Thursday, November 8, 2012

drop the dagger and lather the blood on your hands, Romeo

(from the loss album; in the catacombs at RMK Gothic)

How do we cope with loss? This is something that's been on my mind a great deal, of late. A love lost, a child lost, a breakup, even the loss of a job can break us open, leave us raw and wounded in its wake. We can move through all the anticipated stages--anger, grief, denial, resignation...depression. We can stagger forward, or stand still, but we're still mired in the sensation of loss.

(from the loss album; in the catacombs at RMK Gothic)

We can push it aside and plunge hip-deep into activities to busy our hearts and minds. We may sleep more, or have trouble sleeping. We may frantically form new friendships to distract us, or we may pull back entirely, away from loves and friends, because we feel that unless they've been there, unless they've stood where we are, they won't understand.

(from the loss album; in the catacombs at RMK Gothic)

Isolation is one response to grief. The problem inherent in isolation is that by pulling away to heal, we make ourselves alone; because we've pulled away to this extent, we are not surrounded by, or supported by, anyone who might want to help.

(from the loss album; in the catacombs at RMK Gothic)

Some facts on loss...and the myths to which they're connected.

MYTH: The pain will go away faster if I don't deal with it. If I ignore it, it will just go away.
FACT: This is wrong. If we ignore pain we're in, if we try to keep it from surfacing, we only make it hurt more in the long run. That's true of any emotional pain, not just grief and mourning. While it's generally the last thing we want to do, if we're ever to get better, and feel the loss less keenly, we have to deal with what we feel. Even if what we feel is painful, or if it hurts, or if it makes us angry, or mourn more deeply. At some point, we have to accept the loss, and work on healing.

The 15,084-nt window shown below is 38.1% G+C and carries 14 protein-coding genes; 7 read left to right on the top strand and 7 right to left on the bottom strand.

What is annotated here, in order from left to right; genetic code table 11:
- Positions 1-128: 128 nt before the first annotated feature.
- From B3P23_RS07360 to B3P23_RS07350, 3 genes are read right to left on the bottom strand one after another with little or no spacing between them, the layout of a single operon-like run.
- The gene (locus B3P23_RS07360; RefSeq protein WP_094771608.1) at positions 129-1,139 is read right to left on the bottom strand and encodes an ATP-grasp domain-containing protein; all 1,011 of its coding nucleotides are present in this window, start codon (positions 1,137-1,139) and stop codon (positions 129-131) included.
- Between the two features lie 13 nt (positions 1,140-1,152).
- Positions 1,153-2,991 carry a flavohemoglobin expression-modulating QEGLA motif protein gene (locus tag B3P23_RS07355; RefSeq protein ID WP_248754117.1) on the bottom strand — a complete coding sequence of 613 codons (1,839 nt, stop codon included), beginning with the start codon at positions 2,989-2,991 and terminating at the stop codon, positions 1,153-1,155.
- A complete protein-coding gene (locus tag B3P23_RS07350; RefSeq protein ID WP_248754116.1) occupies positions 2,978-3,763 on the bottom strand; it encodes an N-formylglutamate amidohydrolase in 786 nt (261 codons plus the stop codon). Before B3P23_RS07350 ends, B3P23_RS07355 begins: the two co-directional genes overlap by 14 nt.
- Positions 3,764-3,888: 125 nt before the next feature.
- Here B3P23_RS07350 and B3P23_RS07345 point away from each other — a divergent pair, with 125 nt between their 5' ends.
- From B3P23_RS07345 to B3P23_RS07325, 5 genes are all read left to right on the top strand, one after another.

MYTH: I need to be strong right now. I can't be seen as weak. Crying is weakness. Grieving is weakness.
FACT: What we feel is what we feel; it's only strong or weak in how we perceive the feelings. Our feelings just are. Trying to hide what we feel to be strong for others may be something we think of as brave, or courageous, or necessary. But it's none of these things. It's just another block to dealing with our feelings.

MYTH: There are five stages to grief, right? After I've felt all five, I'll feel better.
FACT: You might. But because grief is unpredictable, you might not. You might move through two of the stages, then go back to the beginning again. Or flash forward to the end stage before one of the other stages trips you up. And that's assuming you feel five distinct, separate stages to begin with, and not everyone does.

Mourning isn't predictable. It's messy, chaotic, and uncoordinated, which is just part of the process. There's no time limit, and there's no set number of stages that need to be gone through, like checking off items on a list. Mourning takes time.

MYTH: It's been a year. I should be better by now.
FACT: This one isn't true, either. Grief takes as long as it takes. Some people recover within six months. Queen Victoria stayed in mourning the rest of her life. People vary. It's okay if we're still hurting after a year...or longer.